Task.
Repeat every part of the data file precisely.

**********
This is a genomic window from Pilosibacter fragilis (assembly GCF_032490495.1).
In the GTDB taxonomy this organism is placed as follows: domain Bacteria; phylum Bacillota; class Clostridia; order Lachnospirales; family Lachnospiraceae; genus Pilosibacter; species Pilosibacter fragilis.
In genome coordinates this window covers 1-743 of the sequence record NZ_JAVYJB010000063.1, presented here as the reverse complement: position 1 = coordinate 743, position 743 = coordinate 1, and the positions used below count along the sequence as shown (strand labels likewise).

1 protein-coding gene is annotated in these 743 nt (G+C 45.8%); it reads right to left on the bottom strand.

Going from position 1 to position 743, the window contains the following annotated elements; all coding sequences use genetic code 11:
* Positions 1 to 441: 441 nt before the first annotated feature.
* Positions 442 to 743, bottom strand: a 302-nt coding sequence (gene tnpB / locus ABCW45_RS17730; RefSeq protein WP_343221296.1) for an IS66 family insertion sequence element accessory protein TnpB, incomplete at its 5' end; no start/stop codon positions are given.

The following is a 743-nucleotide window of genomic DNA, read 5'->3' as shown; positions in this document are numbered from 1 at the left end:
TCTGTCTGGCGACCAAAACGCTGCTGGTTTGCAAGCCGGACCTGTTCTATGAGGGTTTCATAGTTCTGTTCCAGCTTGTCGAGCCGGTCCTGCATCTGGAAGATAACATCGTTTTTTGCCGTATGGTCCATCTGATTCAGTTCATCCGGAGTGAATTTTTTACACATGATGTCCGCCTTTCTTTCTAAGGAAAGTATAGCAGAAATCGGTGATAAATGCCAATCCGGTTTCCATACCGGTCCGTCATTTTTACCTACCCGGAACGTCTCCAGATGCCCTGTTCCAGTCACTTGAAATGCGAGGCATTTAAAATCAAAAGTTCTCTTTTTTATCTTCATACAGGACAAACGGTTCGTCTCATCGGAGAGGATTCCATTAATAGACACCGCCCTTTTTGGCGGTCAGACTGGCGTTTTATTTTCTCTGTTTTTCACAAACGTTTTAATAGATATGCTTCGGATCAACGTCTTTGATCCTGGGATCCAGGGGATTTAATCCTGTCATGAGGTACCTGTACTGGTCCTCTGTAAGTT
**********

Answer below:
This is a genomic window from Pilosibacter fragilis (assembly GCF_032490495.1).
In the GTDB taxonomy this organism is placed as follows: domain Bacteria; phylum Bacillota; class Clostridia; order Lachnospirales; family Lachnospiraceae; genus Pilosibacter; species Pilosibacter fragilis.
In genome coordinates this window covers 1-743 of the sequence record NZ_JAVYJB010000063.1, presented here as the reverse complement: position 1 = coordinate 743, position 743 = coordinate 1, and the positions used below count along the sequence as shown (strand labels likewise).

1 protein-coding gene is annotated in these 743 nt (G+C 45.8%); it reads right to left on the bottom strand.

Going from position 1 to position 743, the window contains the following annotated elements; all coding sequences use genetic code 11:
* Positions 1 to 441: 441 nt before the first annotated feature.
* Positions 442 to 743, bottom strand: a 302-nt coding sequence (gene tnpB / locus ABCW45_RS17730; RefSeq protein WP_343221296.1) for an IS66 family insertion sequence element accessory protein TnpB, incomplete at its 5' end; no start/stop codon positions are given.

The following is a 743-nucleotide window of genomic DNA, read 5'->3' as shown; positions in this document are numbered from 1 at the left end:
TCTGTCTGGCGACCAAAACGCTGCTGGTTTGCAAGCCGGACCTGTTCTATGAGGGTTTCATAGTTCTGTTCCAGCTTGTCGAGCCGGTCCTGCATCTGGAAGATAACATCGTTTTTTGCCGTATGGTCCATCTGATTCAGTTCATCCGGAGTGAATTTTTTACACATGATGTCCGCCTTTCTTTCTAAGGAAAGTATAGCAGAAATCGGTGATAAATGCCAATCCGGTTTCCATACCGGTCCGTCATTTTTACCTACCCGGAACGTCTCCAGATGCCCTGTTCCAGTCACTTGAAATGCGAGGCATTTAAAATCAAAAGTTCTCTTTTTTATCTTCATACAGGACAAACGGTTCGTCTCATCGGAGAGGATTCCATTAATAGACACCGCCCTTTTTGGCGGTCAGACTGGCGTTTTATTTTCTCTGTTTTTCACAAACGTTTTAATAGATATGCTTCGGATCAACGTCTTTGATCCTGGGATCCAGGGGATTTAATCCTGTCATGAGGTACCTGTACTGGTCCTCTGTAAGTT